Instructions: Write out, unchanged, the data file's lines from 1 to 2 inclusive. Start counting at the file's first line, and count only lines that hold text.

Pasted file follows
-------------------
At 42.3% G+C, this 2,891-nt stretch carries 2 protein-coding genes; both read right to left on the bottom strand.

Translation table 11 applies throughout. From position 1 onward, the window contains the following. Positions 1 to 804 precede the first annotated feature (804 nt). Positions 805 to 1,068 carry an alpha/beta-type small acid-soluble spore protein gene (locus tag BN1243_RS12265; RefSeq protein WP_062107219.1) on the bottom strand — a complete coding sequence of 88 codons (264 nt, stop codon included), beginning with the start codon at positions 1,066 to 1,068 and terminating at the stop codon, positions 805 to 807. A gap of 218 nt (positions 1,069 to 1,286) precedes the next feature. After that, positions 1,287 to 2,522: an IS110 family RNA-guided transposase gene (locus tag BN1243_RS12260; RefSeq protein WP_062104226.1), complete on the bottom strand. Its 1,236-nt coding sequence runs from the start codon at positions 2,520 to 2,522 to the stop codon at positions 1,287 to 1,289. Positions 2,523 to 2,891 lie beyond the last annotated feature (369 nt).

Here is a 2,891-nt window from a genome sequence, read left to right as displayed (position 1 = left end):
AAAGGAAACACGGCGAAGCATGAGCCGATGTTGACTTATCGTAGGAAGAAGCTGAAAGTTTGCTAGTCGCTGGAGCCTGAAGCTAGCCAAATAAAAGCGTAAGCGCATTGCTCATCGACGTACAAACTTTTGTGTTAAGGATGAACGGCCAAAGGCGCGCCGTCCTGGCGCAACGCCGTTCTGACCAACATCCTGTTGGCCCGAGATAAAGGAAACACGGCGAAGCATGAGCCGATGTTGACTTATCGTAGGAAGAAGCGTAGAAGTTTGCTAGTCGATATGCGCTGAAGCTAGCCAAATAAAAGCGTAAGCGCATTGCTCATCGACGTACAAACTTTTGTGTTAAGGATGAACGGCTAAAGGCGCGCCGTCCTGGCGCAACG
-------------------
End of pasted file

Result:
At 42.3% G+C, this 2,891-nt stretch carries 2 protein-coding genes; both read right to left on the bottom strand.

Translation table 11 applies throughout. From position 1 onward, the window contains the following. Positions 1 to 804 precede the first annotated feature (804 nt). Positions 805 to 1,068 carry an alpha/beta-type small acid-soluble spore protein gene (locus tag BN1243_RS12265; RefSeq protein WP_062107219.1) on the bottom strand — a complete coding sequence of 88 codons (264 nt, stop codon included), beginning with the start codon at positions 1,066 to 1,068 and terminating at the stop codon, positions 805 to 807. A gap of 218 nt (positions 1,069 to 1,286) precedes the next feature. After that, positions 1,287 to 2,522: an IS110 family RNA-guided transposase gene (locus tag BN1243_RS12260; RefSeq protein WP_062104226.1), complete on the bottom strand. Its 1,236-nt coding sequence runs from the start codon at positions 2,520 to 2,522 to the stop codon at positions 1,287 to 1,289. Positions 2,523 to 2,891 lie beyond the last annotated feature (369 nt).